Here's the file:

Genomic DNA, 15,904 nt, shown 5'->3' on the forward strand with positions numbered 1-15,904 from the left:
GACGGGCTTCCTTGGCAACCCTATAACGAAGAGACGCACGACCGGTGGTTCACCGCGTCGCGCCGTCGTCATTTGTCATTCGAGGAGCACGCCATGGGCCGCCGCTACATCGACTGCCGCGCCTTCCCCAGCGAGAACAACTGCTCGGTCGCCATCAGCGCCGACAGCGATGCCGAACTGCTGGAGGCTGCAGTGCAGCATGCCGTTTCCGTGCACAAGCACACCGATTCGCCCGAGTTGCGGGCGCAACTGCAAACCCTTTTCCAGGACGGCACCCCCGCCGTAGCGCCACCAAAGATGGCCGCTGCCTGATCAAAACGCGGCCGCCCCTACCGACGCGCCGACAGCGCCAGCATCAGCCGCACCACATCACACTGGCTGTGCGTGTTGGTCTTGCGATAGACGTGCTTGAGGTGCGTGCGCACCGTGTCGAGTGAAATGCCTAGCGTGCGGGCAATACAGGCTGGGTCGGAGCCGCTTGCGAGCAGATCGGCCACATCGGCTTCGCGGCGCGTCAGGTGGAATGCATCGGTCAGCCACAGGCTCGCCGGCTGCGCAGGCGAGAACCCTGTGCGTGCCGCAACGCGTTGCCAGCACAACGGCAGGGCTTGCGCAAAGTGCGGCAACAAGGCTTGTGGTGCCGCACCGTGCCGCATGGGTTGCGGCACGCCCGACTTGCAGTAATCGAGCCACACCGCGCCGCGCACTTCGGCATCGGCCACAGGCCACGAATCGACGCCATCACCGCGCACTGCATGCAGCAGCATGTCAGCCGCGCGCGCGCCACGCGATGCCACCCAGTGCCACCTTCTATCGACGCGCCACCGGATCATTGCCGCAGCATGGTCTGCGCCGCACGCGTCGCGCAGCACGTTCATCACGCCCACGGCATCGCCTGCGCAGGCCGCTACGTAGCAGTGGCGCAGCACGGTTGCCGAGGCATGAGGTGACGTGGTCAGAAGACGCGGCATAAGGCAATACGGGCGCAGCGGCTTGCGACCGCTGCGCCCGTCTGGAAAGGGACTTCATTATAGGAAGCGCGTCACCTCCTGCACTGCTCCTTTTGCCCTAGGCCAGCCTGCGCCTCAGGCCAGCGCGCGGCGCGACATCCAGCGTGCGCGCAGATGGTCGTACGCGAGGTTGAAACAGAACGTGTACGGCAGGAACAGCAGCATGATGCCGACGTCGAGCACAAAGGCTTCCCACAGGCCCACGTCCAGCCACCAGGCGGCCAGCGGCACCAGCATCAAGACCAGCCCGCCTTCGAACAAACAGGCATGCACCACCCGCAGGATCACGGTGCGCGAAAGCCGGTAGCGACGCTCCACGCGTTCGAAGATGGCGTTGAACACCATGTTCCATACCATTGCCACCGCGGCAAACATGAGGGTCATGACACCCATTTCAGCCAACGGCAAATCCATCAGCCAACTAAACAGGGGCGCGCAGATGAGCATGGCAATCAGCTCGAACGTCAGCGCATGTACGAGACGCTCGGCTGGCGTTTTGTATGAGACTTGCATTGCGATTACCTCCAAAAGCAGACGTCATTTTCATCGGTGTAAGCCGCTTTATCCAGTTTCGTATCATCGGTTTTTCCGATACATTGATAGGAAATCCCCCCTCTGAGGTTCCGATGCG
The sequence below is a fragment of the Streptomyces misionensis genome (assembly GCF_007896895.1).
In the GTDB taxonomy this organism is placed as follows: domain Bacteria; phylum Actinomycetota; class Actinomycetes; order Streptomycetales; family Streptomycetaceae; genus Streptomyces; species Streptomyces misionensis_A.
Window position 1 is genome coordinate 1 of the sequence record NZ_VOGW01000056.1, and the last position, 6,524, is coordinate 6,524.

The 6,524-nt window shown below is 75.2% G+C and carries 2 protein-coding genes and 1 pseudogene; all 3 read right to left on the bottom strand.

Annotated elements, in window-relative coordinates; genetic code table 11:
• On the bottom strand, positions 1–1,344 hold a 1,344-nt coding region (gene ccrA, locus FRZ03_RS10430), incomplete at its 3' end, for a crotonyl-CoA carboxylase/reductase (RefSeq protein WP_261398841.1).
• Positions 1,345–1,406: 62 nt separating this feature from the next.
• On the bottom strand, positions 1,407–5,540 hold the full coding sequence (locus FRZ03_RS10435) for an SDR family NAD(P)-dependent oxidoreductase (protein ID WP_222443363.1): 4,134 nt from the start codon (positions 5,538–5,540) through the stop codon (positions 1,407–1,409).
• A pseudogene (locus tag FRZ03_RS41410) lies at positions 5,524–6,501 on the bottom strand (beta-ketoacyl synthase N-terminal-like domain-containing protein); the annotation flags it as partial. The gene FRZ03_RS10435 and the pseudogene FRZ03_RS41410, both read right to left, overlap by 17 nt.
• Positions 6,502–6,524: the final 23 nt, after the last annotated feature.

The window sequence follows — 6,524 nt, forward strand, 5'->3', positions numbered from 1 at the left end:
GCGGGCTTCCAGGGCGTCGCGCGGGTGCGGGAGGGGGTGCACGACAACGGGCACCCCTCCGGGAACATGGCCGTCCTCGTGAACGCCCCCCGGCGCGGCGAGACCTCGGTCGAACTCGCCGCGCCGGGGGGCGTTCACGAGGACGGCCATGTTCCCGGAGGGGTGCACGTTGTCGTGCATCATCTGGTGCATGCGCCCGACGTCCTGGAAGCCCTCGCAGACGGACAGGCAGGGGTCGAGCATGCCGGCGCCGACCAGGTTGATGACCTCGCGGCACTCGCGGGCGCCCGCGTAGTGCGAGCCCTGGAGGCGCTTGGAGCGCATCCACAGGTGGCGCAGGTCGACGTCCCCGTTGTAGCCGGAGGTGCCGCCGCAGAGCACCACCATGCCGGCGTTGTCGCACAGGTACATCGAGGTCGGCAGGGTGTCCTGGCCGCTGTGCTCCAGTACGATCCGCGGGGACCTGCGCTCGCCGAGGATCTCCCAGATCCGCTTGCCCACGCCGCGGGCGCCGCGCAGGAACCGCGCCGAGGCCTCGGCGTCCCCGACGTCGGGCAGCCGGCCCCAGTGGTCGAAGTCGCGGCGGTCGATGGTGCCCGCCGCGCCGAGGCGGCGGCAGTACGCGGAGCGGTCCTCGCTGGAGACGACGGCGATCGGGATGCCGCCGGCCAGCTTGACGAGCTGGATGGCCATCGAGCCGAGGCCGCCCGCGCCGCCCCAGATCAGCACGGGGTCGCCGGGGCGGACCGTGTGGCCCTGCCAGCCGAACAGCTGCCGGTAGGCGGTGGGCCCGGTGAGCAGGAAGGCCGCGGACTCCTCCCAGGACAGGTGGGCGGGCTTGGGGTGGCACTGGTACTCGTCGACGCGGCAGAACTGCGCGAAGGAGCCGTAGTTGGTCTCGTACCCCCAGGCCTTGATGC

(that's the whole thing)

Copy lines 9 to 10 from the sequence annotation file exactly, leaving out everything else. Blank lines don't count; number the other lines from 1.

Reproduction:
• Positions 1,345–1,406: 62 nt separating this feature from the next.
• On the bottom strand, positions 1,407–5,540 hold the full coding sequence (locus FRZ03_RS10435) for an SDR family NAD(P)-dependent oxidoreductase (protein ID WP_222443363.1): 4,134 nt from the start codon (positions 5,538–5,540) through the stop codon (positions 1,407–1,409).